ROLAND ORZABAL: “Mad World” was a shock. It was supposed to be the B-side of “Pale Shelter.” But when I played it to Dave Bates, he said, “That’s a single.” Thank God. I never particularly liked “Mad World” very much. But that’s why I mucked about with it so much in the studio—programmed it up, spent a long time getting it into the state that it ended up in on The Hurting. I couldn’t sing it. I still can’t sing it—it just doesn’t work. I did a quick double track and hated it. I said to Curt, “You sing it.” And it was much, much better. He’s got a soft resonance to his voice. “Mad World” is, I think, the best vocal he’s ever done. It was recorded brilliantly, and it’s just incredibly haunting. In the early days, I’d just write the songs, and if I couldn’t think of some lyrics, I’d ask Curt to do them. When we started off, it was very much Curt as frontman and me as studio boffin. It was like that until “Shout.” Because it was such a big hit, when we got to America, people saw us more as cofrontmen. Certainly, in the early days in England, Curt was the pop star, and I was in the background.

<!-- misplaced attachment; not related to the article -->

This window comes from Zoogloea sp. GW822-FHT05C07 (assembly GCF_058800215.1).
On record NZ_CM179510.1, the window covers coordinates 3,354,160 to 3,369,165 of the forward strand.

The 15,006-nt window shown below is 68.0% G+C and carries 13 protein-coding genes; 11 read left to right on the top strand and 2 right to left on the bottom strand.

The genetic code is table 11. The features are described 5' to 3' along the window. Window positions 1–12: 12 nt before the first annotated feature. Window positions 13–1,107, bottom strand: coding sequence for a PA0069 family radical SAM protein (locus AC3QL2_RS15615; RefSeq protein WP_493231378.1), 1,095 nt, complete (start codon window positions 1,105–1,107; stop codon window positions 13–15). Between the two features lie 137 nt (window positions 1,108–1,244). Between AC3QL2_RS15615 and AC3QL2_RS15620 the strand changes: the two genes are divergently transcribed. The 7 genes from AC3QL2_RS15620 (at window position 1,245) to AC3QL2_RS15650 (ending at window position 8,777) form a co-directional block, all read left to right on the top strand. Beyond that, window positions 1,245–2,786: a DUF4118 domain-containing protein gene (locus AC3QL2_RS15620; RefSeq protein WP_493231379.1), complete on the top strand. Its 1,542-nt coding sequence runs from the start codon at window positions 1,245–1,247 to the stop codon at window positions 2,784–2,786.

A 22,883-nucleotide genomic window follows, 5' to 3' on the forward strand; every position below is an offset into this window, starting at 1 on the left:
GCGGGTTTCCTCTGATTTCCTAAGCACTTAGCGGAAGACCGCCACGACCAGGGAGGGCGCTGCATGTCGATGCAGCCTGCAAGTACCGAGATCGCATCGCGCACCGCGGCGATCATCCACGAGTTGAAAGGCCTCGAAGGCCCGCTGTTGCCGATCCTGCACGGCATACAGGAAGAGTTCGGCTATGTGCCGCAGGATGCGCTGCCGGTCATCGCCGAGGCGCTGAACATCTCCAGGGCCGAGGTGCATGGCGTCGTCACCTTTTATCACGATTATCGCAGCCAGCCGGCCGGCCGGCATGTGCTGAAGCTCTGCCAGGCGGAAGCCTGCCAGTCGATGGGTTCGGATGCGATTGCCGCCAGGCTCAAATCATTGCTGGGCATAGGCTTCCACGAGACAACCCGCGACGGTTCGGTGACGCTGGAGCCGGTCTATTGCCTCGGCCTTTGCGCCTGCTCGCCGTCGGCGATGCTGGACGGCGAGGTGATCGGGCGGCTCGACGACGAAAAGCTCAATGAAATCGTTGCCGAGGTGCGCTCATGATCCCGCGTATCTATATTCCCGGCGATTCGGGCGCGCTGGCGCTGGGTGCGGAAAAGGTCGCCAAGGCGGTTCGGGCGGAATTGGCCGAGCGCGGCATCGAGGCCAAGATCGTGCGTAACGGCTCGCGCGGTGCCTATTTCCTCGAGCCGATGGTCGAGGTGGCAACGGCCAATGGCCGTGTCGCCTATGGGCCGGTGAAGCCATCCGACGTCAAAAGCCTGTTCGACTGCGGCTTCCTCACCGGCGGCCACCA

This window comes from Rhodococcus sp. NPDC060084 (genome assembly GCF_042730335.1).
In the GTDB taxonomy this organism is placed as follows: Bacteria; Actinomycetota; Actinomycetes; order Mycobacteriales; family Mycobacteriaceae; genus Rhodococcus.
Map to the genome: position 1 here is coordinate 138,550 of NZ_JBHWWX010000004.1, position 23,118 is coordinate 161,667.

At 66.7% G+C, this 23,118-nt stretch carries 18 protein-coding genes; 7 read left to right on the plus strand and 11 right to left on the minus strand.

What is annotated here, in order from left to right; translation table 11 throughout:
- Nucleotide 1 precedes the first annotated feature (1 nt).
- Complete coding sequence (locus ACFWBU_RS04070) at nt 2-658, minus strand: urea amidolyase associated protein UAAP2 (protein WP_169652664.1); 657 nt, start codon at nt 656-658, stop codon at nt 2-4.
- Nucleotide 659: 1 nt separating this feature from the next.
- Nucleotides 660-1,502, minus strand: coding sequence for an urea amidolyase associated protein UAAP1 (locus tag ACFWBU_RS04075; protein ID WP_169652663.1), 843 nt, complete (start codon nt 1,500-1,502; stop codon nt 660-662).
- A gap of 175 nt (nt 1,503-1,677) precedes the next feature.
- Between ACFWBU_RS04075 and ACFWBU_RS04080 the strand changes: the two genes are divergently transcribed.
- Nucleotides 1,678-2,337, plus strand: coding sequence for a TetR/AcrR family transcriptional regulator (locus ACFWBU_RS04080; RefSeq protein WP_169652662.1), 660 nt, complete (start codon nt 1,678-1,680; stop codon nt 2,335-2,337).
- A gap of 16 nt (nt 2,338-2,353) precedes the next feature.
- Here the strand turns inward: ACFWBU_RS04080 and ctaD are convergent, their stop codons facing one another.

CURT SMITH: The recording of “Mad World” took a while, but writing it took an afternoon. We were sitting on the second floor of the Bath flat that Roland used to live in, looking down on people dressed in suits going to work, coming back from work, thinking, What a mundane life these people must live. Although since then, I’ve longed for that.